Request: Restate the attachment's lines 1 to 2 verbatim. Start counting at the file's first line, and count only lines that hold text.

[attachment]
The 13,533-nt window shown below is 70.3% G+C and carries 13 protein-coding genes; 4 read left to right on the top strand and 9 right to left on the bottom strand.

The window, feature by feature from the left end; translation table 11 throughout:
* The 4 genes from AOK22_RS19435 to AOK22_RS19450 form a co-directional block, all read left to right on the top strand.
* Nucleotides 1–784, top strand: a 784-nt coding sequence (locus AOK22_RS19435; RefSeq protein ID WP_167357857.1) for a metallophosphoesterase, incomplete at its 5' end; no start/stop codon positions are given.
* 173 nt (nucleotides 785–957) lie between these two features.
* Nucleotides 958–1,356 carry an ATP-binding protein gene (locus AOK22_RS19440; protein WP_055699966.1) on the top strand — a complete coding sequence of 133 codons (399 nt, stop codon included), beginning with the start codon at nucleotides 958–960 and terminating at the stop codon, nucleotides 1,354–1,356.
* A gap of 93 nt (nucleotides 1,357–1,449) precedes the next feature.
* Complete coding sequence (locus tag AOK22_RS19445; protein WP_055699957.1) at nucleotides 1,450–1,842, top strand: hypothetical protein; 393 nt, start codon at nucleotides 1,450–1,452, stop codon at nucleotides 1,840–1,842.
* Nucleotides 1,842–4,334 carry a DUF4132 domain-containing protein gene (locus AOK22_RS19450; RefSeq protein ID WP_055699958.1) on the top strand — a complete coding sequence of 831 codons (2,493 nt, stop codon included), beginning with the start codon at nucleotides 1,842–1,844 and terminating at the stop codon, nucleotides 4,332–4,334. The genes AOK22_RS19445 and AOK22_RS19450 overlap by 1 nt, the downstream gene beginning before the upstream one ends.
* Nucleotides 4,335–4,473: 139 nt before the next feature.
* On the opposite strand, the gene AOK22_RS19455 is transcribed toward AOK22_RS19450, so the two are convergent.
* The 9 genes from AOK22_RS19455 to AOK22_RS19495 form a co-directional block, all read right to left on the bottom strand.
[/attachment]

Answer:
The 13,533-nt window shown below is 70.3% G+C and carries 13 protein-coding genes; 4 read left to right on the top strand and 9 right to left on the bottom strand.

The window, feature by feature from the left end; translation table 11 throughout: